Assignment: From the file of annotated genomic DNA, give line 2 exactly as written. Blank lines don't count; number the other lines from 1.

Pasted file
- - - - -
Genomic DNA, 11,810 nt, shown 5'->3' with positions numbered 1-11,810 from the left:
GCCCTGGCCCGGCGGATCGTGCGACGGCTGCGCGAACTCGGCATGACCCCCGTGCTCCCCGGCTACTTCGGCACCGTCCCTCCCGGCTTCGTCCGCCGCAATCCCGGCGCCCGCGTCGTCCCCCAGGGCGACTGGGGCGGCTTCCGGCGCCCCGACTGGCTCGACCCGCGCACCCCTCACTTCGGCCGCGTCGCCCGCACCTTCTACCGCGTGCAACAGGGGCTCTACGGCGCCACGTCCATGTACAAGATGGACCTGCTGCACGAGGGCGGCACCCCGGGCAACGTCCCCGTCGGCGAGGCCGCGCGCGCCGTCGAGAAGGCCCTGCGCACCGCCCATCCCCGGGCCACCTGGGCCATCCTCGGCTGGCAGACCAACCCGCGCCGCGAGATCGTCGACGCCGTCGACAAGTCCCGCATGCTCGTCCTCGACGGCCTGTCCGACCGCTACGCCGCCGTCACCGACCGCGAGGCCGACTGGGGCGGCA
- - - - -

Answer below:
GCCCTGGCCCGGCGGATCGTGCGACGGCTGCGCGAACTCGGCATGACCCCCGTGCTCCCCGGCTACTTCGGCACCGTCCCTCCCGGCTTCGTCCGCCGCAATCCCGGCGCCCGCGTCGTCCCCCAGGGCGACTGGGGCGGCTTCCGGCGCCCCGACTGGCTCGACCCGCGCACCCCTCACTTCGGCCGCGTCGCCCGCACCTTCTACCGCGTGCAACAGGGGCTCTACGGCGCCACGTCCATGTACAAGATGGACCTGCTGCACGAGGGCGGCACCCCGGGCAACGTCCCCGTCGGCGAGGCCGCGCGCGCCGTCGAGAAGGCCCTGCGCACCGCCCATCCCCGGGCCACCTGGGCCATCCTCGGCTGGCAGACCAACCCGCGCCGCGAGATCGTCGACGCCGTCGACAAGTCCCGCATGCTCGTCCTCGACGGCCTGTCCGACCGCTACGCCGCCGTCACCGACCGCGAGGCCGACTGGGGCGGCA